The automakers have been given a two-year extension, until October 2010, to comply with requirements that power window switches have a "pull-to-close" design to prevent children from accidentally leaning on a switch and closing a window on their limbs, head or neck. While most new cars and light-duty trucks will have the switches sooner than 2010, a few models may still have recessed or shrouded “rocker” or “toggle” switches.

The National Highway Traffic Safety Administration (NHTSA) permitted continued use of rocker and toggle switches when it revised the power window rule (Federal Motor Vehicle Safety Standard No. 118) in 2004. It revised the rule again in 2006 to permit only pull-to-close switches, as required by Congress.

In its most recent action (July 2008), the NHTSA withdrew an exemption from the pull-to-close switch requirement if a sunroof or window had automatic reversal capability (Section S5 of FMVSS No. 118). While acknowledging that the switch is then a redundant feature, the agency did not believe that it had the authority to craft an exemption under the language of the 2006 Congressional mandate.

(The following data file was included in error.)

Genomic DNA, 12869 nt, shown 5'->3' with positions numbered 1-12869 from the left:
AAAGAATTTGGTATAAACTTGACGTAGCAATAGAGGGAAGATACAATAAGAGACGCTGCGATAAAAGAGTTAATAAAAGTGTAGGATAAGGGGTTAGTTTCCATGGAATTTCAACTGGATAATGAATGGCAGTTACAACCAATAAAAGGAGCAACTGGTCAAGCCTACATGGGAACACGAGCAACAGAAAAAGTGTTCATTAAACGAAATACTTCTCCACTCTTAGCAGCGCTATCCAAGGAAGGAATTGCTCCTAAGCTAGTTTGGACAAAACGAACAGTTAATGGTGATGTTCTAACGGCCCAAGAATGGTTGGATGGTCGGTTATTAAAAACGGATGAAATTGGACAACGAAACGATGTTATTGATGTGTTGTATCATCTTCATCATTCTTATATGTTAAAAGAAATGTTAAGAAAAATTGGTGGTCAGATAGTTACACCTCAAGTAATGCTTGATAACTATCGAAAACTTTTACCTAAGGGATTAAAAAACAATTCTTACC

The NHTSA also noted that a new safety law enacted in February 2008 requires the agency to consider mandating automatic reversal systems. The systems are currently voluntary equipment. NHTSA will initiate a separate rulemaking on that topic. 

For a copy of NHTSA’s July 2008 action:

For a copy of FMVSS No. 118:

Details: Stuart Gosswein at